About three years ago, I was tired of losing valuable e-mails in my inbox. I was sick of opening my iPhone to see that I had 827 unread messages from Facebook, Twitter, LinkedIn, Groupon, LivingSocial, HalfOffDepot, J. Crew, Target…ok, you get the point. When I needed an old message on-the-go, I couldn’t find it without letting my iPhone use all of its data to load my old messages. I decided to reclaim my online life, clean out my inbox and organize my e-mail addresses so that they actually provided value to my daily life instead of wasting my time. Here is how it’s done:

  1. I use Gmail. You don’t have to use Gmail, but I highly recommend it. You’re probably already using Gmail. I’ve also used Apple Mail and I like that too, but Gmail works better for me since I use a PC at work.
  2. I added every single one of my old e-mail addresses to my Gmail account. There is absolutely no reason you should be checking more than one e-mail account on a daily basis, unless you have to keep your accounts separate for work or unless you keep an “offer-only” e-mail account that is used to access certain content that floods your inbox with junk mail that you don’t want.
  3. To do this, navigate to your settings on Gmail, click “Accounts and Import” and then click “Add Another E-mail Address You Own”. As long as you know your password, you should be able to set up this e-mail address in Gmail to not only check the account for new messages, but also to send from this account if that’s something that you need to do*.
  4. Once all of your e-mail is coming to the same place, you can set up your Gmail account on your mobile devices to Sync it. I don’t use iCloud for my mail, I let Gmail’s capabilities work on their own. You get 10 GB of storage through Gmail, which is more than enough once you adopt these methods.
  5. Now, start deleting! Just as you can probably toss that bomber jacket you’re holding onto in case you get invited to another 80s mixer and need to dress up as Maverick, you don’t need to hold on to every single friend request you get in order to cherish the memories of college. DELETE!! But, but…I might need these! No, you don’t. Delete them.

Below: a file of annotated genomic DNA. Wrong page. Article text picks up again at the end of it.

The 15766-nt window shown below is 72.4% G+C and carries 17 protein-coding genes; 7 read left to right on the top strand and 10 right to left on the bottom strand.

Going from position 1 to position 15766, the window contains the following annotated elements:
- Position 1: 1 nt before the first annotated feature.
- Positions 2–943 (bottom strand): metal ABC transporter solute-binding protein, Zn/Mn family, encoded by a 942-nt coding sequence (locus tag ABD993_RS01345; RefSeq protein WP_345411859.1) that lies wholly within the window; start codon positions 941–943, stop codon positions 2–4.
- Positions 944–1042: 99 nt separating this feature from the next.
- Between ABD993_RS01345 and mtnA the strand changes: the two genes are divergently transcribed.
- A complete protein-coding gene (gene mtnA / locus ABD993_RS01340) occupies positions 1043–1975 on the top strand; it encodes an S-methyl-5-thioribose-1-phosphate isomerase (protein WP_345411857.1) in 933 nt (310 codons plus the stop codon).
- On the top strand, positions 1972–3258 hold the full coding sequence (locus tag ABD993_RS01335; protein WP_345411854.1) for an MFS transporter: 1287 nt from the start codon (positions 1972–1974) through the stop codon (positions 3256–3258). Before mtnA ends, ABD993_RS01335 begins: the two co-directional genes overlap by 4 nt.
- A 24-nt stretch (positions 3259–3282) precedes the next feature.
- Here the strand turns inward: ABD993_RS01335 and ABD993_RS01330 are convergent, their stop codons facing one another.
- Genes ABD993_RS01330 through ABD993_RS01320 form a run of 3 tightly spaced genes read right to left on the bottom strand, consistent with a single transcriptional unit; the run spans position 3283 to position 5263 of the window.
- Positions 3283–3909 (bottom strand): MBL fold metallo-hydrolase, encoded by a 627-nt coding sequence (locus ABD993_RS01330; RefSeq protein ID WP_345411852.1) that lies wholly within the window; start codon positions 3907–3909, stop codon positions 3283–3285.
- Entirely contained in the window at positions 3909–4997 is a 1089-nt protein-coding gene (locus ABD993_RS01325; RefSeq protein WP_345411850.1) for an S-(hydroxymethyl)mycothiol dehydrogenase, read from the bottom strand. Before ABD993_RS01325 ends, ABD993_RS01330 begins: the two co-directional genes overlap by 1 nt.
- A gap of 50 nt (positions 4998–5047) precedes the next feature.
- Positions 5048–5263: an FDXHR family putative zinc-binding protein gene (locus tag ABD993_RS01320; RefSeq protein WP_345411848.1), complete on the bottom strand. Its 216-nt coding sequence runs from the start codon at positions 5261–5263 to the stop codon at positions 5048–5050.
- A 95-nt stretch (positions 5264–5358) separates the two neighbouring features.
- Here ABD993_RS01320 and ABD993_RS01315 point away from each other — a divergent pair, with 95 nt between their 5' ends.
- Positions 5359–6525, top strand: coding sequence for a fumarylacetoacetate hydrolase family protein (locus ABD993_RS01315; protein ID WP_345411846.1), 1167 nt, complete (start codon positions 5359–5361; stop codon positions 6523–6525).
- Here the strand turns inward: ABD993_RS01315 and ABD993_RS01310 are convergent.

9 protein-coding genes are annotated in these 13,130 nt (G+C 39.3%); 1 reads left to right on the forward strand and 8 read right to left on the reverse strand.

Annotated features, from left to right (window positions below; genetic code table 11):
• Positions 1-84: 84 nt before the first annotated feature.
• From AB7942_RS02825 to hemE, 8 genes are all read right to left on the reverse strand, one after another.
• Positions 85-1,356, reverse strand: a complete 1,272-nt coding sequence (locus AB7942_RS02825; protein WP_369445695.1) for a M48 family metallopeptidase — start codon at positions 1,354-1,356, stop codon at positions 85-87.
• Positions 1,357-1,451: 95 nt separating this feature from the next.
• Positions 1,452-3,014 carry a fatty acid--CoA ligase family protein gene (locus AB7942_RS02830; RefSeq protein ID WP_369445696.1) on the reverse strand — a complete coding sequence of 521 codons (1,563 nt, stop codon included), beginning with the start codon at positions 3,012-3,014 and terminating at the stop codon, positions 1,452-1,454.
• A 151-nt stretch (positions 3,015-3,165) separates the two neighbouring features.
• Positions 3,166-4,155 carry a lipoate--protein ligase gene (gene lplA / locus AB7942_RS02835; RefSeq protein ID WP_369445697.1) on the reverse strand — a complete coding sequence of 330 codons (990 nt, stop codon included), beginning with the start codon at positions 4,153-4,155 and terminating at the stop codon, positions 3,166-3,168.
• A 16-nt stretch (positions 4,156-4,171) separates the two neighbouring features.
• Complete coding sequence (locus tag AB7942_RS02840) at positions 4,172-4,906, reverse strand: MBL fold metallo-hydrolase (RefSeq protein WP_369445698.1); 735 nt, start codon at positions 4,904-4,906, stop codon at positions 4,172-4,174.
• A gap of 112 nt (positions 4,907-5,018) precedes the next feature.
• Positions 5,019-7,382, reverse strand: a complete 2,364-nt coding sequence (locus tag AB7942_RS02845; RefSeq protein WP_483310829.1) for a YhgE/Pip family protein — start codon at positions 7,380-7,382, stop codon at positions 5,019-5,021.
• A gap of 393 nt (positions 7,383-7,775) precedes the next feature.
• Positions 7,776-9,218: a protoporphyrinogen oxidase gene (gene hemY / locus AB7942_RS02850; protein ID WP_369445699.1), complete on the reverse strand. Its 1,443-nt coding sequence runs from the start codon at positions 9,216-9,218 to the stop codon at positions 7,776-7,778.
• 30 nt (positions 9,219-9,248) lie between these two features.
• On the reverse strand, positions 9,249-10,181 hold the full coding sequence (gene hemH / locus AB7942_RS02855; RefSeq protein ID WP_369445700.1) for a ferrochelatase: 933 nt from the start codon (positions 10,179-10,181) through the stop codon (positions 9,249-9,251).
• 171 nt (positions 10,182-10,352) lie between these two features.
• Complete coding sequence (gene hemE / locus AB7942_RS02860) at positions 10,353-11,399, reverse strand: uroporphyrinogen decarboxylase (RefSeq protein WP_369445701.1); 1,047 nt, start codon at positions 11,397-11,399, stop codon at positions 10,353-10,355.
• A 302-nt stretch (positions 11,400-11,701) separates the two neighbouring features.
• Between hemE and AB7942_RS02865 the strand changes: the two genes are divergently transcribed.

6. The easiest way to begin is to use Gmail’s search function to find things that you know you don’t need. Start with keywords like “Facebook”, “LinkedIn”, “Twitter”, “Sale”, etc. When you search broad terms like this, you can select all of the messages in the search results and then delete them. Remember that with Gmail, your deleted items won’t be removed from your trash until thirty days after you delete them. If you delete something you may need later, you have a month to discover your mistake.
  7. But what about the stuff I need? Where can that live? I’m glad you asked. On the left hand side of your account, click on “Create a New Label”. I use labels like “Accounts”, “Entertainment”, “Home”, “Work”, “Dog”, etc. Don’t make too many labels, because you can also have sub-labels. For instance, under “Accounts”, I can have a “Bill” label, an “Online Services” label, etc. These labels sync with your mobile devices and tablets if you’ve got your account loaded on them, and they make finding a message that you need simple.
  8. To label a message, click the Folder icon to the right of the Trash Can icon when you have a message open and move the message to the appropriate label. If you want to move multiple messages, select them on the left hand side of your Inbox and click the same icon for the drop down menu of your labels.
  9. This process will likely take you a few hours, but once you do it one time, managing your inbox becomes simple. From here on out, your inbox can serve as a place to house urgent messages that you may need at a moment’s notice. I use mine as a To-Do list. If something is in my Inbox, it means that I need to take action on it and it stays there until I do. I never keep more than 10 messages in my mailbox at a time if I can help it.
  10. After six months of efficient e-mail management, it is helpful to re-visit some of your overused labels as well. I pay all of my bills online and move the confirmations to my “Accounts” label. While this information is important to prove I’ve paid bills if necessary, I probably don’t need to keep power bill payment confirmations from 2010. Do this periodically to keep your folders organized and updated.

Other Helpful Resources:


Craig Jarrow, the Time Management Ninja

Seth Godin on what to do once you empty your inbox


*I wouldn’t recommend sending from multiple addresses unless you have to. Your online identity is important and keeping it uniform is a great way to maintain a strong network.